Penguin Classics has published a new series of ten sci-fi books that aim to give the genre something of a rebrand. The books included are written by authors from around the world and span the sci-fi spectrum, from satire to dystopia, yet they are unified by striking jacket designs that throw caution to the wind as far as mainstream sci-fi aesthetics are concerned.
A world away from the busy scenes and classic iconography many have come to associate with the genre, Penguin art director Jim Stoddart opted for line drawings to present the new series. “There is perhaps a tradition for science fiction books to illustrate unfamiliar conceptualised worlds on their covers. But when judging a book by its cover, even with all the best intentions, I really feel representational depiction often doesn’t do the writing justice, and perhaps unfairly ghettoises some amazing books which should have a much broader appeal.”
The refreshingly minimal line drawings were chosen to convey the human quality at the heart of the narratives. The covers also give a moment of respite rarely seen in sci-fi visuals, with the sparse designs and pared-back colour palette leaving breathing space for readers to construct their own imagined visions.
“The Penguin Classics Science Fiction series is the beginning of a collection of some of the most creative writing out there and it felt really important to turn a corner,” Stoddart explains. “These books are existentially mind-bending and the action best takes place in the imagination. It felt right to let the role of these covers be simply to allude to the pages held within, rather than illustrate them.
“The scope of eccentric worlds and vivid new concepts in these books is vast but the thing that unifies them is the human experience. The relatively minimal line drawings used on these covers express the essence of much more complex ideas,” he adds. “They have that sleight of hand that quick sketches manage to achieve when convoluted thoughts are still skitting around the mind.”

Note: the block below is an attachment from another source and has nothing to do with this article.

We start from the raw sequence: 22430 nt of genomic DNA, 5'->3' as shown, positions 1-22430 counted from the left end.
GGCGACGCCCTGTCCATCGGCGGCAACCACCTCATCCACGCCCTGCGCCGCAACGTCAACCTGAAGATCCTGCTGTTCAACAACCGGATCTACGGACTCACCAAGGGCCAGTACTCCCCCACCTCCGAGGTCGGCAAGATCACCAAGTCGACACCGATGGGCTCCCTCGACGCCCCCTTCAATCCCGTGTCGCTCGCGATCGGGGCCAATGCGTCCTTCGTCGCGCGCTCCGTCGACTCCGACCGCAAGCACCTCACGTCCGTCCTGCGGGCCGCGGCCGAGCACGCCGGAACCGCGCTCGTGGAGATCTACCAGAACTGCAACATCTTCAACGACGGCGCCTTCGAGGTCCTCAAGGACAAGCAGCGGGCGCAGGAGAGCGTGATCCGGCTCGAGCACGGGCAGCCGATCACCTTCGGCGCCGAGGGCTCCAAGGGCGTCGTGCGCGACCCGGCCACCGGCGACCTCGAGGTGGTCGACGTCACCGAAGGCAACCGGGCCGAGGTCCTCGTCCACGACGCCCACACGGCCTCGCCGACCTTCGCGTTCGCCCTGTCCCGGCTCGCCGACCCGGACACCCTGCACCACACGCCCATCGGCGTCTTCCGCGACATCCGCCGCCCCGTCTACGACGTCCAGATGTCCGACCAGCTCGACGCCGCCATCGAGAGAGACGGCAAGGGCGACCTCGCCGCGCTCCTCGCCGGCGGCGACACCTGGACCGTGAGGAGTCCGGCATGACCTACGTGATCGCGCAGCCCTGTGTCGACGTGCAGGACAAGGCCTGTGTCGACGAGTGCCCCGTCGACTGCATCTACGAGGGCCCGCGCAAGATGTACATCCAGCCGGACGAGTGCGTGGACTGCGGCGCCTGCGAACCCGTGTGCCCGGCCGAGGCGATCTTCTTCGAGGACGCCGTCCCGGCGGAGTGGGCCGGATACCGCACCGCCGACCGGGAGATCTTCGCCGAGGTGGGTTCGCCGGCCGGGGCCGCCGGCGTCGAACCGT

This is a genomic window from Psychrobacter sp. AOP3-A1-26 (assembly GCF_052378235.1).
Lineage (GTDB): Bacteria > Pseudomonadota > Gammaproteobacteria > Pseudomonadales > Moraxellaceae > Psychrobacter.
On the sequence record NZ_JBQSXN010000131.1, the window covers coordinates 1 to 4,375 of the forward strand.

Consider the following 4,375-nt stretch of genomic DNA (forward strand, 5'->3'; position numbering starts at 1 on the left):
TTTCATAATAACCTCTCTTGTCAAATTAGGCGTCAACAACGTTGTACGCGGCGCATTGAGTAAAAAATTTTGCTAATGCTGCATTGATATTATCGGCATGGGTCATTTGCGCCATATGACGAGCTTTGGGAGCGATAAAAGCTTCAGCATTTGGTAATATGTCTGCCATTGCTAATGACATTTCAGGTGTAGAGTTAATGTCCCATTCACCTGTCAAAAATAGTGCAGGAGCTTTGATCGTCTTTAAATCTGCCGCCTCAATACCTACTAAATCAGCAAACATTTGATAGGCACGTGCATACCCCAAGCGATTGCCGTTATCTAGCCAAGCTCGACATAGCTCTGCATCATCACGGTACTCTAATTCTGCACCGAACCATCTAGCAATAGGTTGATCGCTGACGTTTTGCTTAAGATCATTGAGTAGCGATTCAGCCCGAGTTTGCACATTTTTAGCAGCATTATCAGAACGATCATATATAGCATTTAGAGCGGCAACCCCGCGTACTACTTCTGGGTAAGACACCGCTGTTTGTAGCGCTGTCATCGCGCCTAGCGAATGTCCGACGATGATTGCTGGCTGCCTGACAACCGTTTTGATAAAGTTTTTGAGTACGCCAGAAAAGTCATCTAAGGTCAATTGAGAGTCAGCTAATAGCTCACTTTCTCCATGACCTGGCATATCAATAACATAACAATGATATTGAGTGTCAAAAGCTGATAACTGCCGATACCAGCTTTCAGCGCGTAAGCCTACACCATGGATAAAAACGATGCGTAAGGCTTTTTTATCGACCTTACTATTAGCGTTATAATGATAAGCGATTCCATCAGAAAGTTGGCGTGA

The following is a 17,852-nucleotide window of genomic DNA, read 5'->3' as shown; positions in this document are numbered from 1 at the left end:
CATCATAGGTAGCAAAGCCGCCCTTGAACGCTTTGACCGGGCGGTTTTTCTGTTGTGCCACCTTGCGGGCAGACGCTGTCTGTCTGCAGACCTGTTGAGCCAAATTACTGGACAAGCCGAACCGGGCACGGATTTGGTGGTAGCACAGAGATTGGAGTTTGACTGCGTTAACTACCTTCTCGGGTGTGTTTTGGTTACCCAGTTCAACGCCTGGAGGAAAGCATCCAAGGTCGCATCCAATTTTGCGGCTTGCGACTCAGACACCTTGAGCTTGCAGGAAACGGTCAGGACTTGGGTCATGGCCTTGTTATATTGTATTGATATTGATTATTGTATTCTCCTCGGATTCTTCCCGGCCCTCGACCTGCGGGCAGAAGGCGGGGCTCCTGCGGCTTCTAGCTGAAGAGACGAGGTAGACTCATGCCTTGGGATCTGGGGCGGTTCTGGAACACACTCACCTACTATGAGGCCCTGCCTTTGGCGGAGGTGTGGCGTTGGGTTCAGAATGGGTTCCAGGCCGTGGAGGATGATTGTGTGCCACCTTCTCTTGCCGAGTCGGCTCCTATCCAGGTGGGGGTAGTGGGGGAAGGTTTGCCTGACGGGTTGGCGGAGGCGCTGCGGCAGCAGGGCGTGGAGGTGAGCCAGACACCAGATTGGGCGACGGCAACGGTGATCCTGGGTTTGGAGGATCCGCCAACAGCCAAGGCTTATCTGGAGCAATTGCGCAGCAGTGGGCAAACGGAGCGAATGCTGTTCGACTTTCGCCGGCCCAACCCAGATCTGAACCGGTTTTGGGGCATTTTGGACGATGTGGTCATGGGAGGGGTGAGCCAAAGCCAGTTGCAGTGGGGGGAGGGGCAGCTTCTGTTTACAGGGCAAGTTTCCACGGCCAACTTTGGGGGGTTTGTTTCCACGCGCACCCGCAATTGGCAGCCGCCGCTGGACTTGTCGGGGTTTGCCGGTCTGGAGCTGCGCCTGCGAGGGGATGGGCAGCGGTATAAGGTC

The eclectic series features books from the turn of the 19th century and across the 20th century. “This was the era that the representational arts lost their hold on the human imagination and blossomed – almost hand in hand with literary innovation – with the aim of finding new ways of articulating deeper ideas,” says Stoddart.
Some of the covers will be recognisable to readers, with designs showcasing works by Modernist masters like Picasso, Le Corbusier and Herbert Bayer.
“There is a vivid spirit of inventiveness in each of these drawings. For instance, Herbert Bayer’s extended field of vision diagram visualises so succinctly the multiple distractions thrown by the universe at the lead character in the Strugatsky brothers’ One Million Years to the End of the World,” Stoddart says.
“Yevgeny Zamyatin’s We is possibly the very first dystopian novel, where every person must live in unforgiving glass apartment buildings and is regulated in work, life and love by the state,” he explains. Stoddart channelled this on the cover using Le Corbusier’s Modulor drawing, which the painter and architect described as a “range of harmonious measurements to suit the human scale, universally applicable to architecture and to mechanical things”.
For the cover of The Cyberiad by Stansilaw Lem, the answer came from one of the most influential artists of the 20th century: “Picasso’s search for the limits of what makes us human chimes irresistibly with the very human relationship between the book’s two machine protagonists.”